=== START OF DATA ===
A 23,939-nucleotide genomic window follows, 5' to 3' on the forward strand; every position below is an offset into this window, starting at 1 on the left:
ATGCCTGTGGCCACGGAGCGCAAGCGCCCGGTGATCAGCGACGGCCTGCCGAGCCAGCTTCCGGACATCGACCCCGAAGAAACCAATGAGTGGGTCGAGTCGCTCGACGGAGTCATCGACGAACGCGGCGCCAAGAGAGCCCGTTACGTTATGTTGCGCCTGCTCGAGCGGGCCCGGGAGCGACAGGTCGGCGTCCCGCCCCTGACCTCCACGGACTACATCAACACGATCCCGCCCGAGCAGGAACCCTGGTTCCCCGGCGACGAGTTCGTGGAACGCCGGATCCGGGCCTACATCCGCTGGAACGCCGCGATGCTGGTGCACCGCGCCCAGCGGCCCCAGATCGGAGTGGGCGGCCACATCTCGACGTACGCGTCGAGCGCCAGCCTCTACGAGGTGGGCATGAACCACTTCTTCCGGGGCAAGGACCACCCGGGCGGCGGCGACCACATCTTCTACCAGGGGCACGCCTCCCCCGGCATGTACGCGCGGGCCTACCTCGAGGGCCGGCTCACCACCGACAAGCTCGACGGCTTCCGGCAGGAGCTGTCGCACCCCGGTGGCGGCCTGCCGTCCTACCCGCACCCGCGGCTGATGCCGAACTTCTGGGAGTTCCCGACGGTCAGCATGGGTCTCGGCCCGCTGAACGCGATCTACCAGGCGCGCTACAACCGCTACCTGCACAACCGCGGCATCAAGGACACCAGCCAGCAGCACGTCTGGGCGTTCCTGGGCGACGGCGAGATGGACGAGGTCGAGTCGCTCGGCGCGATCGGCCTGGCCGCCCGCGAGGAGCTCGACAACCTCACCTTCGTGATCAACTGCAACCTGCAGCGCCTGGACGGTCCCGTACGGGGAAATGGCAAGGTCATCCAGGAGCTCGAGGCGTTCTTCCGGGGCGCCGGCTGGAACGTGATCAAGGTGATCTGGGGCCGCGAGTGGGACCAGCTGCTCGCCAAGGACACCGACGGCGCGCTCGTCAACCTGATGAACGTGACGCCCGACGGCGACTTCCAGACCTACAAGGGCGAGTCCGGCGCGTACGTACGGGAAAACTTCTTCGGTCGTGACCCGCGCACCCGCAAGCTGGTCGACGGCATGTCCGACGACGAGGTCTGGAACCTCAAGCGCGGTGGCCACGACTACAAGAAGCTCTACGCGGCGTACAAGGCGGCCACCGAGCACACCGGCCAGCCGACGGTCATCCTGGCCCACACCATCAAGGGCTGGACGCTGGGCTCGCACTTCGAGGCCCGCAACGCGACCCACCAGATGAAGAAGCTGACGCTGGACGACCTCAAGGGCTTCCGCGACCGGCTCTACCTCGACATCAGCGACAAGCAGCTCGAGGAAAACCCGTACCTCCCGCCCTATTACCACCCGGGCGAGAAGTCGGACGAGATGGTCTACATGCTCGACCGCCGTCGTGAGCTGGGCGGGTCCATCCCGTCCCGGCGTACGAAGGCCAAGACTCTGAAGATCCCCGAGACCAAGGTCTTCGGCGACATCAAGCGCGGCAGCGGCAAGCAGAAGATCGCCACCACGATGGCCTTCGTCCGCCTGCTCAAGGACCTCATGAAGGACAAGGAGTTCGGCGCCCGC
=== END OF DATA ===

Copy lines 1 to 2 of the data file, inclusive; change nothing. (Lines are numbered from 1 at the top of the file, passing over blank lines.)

A 23,939-nucleotide genomic window follows, 5' to 3' on the forward strand; every position below is an offset into this window, starting at 1 on the left:
ATGCCTGTGGCCACGGAGCGCAAGCGCCCGGTGATCAGCGACGGCCTGCCGAGCCAGCTTCCGGACATCGACCCCGAAGAAACCAATGAGTGGGTCGAGTCGCTCGACGGAGTCATCGACGAACGCGGCGCCAAGAGAGCCCGTTACGTTATGTTGCGCCTGCTCGAGCGGGCCCGGGAGCGACAGGTCGGCGTCCCGCCCCTGACCTCCACGGACTACATCAACACGATCCCGCCCGAGCAGGAACCCTGGTTCCCCGGCGACGAGTTCGTGGAACGCCGGATCCGGGCCTACATCCGCTGGAACGCCGCGATGCTGGTGCACCGCGCCCAGCGGCCCCAGATCGGAGTGGGCGGCCACATCTCGACGTACGCGTCGAGCGCCAGCCTCTACGAGGTGGGCATGAACCACTTCTTCCGGGGCAAGGACCACCCGGGCGGCGGCGACCACATCTTCTACCAGGGGCACGCCTCCCCCGGCATGTACGCGCGGGCCTACCTCGAGGGCCGGCTCACCACCGACAAGCTCGACGGCTTCCGGCAGGAGCTGTCGCACCCCGGTGGCGGCCTGCCGTCCTACCCGCACCCGCGGCTGATGCCGAACTTCTGGGAGTTCCCGACGGTCAGCATGGGTCTCGGCCCGCTGAACGCGATCTACCAGGCGCGCTACAACCGCTACCTGCACAACCGCGGCATCAAGGACACCAGCCAGCAGCACGTCTGGGCGTTCCTGGGCGACGGCGAGATGGACGAGGTCGAGTCGCTCGGCGCGATCGGCCTGGCCGCCCGCGAGGAGCTCGACAACCTCACCTTCGTGATCAACTGCAACCTGCAGCGCCTGGACGGTCCCGTACGGGGAAATGGCAAGGTCATCCAGGAGCTCGAGGCGTTCTTCCGGGGCGCCGGCTGGAACGTGATCAAGGTGATCTGGGGCCGCGAGTGGGACCAGCTGCTCGCCAAGGACACCGACGGCGCGCTCGTCAACCTGATGAACGTGACGCCCGACGGCGACTTCCAGACCTACAAGGGCGAGTCCGGCGCGTACGTACGGGAAAACTTCTTCGGTCGTGACCCGCGCACCCGCAAGCTGGTCGACGGCATGTCCGACGACGAGGTCTGGAACCTCAAGCGCGGTGGCCACGACTACAAGAAGCTCTACGCGGCGTACAAGGCGGCCACCGAGCACACCGGCCAGCCGACGGTCATCCTGGCCCACACCATCAAGGGCTGGACGCTGGGCTCGCACTTCGAGGCCCGCAACGCGACCCACCAGATGAAGAAGCTGACGCTGGACGACCTCAAGGGCTTCCGCGACCGGCTCTACCTCGACATCAGCGACAAGCAGCTCGAGGAAAACCCGTACCTCCCGCCCTATTACCACCCGGGCGAGAAGTCGGACGAGATGGTCTACATGCTCGACCGCCGTCGTGAGCTGGGCGGGTCCATCCCGTCCCGGCGTACGAAGGCCAAGACTCTGAAGATCCCCGAGACCAAGGTCTTCGGCGACATCAAGCGCGGCAGCGGCAAGCAGAAGATCGCCACCACGATGGCCTTCGTCCGCCTGCTCAAGGACCTCATGAAGGACAAGGAGTTCGGCGCCCGC